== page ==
HRBP: Yep.

KP: The attrition analysis data of your high-performers indicate reasons of no career planning process in the company?

HRBP: Well what is that data to do with our intervention on management development we want to do?

KP: There is a need first to identify which factors are really affecting your engagement using robust statistical analysis and then see the causative factors.

HRBP: You may not be knowing this. We have done a correlation analysis and we find that managerial behaviours are positively correlated to engagement factors.

KP: Chuckles Ok. So you came to this conclusion that a management development intervention should be done due to high positive correlation between the managerial behaviours and engagement.

HRBP: Coming back to the RFP document that I sent you. Kindly let me know what are the latest novel contents you have for the proposed MDP intervention? We don’t want the usual stuff. Our sales heads and managers want engaging stuff to keep them seated otherwise they will be moving out.

KP:  Slightly bemused now. In your data points, you said the issue of engagement was more in the Shared Services but then how come sales guys were identified for this intervention?

HR Business Partner: We had a meeting with our National Sales Head and he said there was high attrition in the South zone and we are losing advisors at an attrition rate of almost 130% , so he suggested that his zonal and regional managers have to undergo an MDP intervention. So that’s how we have also included them for this intervention.

KP: Any analysis done on reasons for such high attrition amongst advisors in Southern zone?

HRBP: You know it is the Zonal and Regional Managers who pressurize these guys to achieve daily sales targets and they feel frustrated?

KP: That’s fine. It is the responsibility of the Zonal and regional managers to get the results through their teams. Did anyone go out and find out about what other regional factors could be affecting the advisors attrition?

HRBP: See the Zonal Head and the National Sales Head are the mai-baaps (mothers and fathers –highly influential authorities) They already know very well about it, there is no point in questioning or arguing with them. We are supposed to get things executed on what is told to us.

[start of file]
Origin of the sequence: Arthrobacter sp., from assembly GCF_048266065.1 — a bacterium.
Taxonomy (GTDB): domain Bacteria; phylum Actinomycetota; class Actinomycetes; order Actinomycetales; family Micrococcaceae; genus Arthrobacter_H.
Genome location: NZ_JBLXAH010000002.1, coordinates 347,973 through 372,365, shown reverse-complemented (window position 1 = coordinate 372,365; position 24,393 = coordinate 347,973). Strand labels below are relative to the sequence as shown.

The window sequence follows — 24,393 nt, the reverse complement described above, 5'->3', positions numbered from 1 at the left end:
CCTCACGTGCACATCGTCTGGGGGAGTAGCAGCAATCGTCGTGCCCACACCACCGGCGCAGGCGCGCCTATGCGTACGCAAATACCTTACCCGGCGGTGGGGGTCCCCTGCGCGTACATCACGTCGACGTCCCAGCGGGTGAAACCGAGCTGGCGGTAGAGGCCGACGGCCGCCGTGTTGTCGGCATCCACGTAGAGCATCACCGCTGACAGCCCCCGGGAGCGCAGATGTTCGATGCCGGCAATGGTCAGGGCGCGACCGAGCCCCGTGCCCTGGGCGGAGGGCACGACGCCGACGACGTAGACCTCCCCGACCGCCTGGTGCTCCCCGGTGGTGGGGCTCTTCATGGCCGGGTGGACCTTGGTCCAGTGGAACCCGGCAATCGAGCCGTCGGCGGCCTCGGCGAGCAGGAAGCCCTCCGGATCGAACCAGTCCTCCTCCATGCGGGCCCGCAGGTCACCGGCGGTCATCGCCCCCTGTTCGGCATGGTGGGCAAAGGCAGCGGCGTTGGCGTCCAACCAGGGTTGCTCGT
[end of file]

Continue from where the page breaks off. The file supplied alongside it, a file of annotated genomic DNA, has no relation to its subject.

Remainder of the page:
KP: I understand. So at what level are you going to measure the impact of this intervention?

HRBP: As long as the smiley or feedback scores are above 4.5 out of 5, we will be thrilled with it.

KP: But you said you want to impact engagement score and retention in Southern zone.

HRBP: I think we will measure it later.

KP: However you need to design your intervention based on what you want to impact on and measure later.

HR Business Partner: We are already tied up and busy with multiple priorities. We need to get this intervention moving fast. Tell me by when you can email that proposal. It is extremely urgent and we will close on our knowledge partner in the next few weeks.

KP: I appreciate you giving us the opportunity to present the proposal. We however feel you may need to first identify the real causes that are affecting the engagement scores and attrition in the Southern zone before launching this intervention. The intervention also may need to be measured beyond the usual smiley scores.

The conversation ends with the usual handshake and revert date.

So what will you advise and suggest to both the Company HR Business Partner and the Knowledge Partner to make this conversation more strategic, meaningful and impactful?

The author George Zacharia is involved in Talent Management & Culture Analytics, Performance Consulting and Management Professional Skills development firm. He has penned this case in a dialogue format based on his several interactions with prospects and clients who are at different HR maturity continuum levels in their organizations. This case for Building HR Capability forms part of the various case studies used for various clients.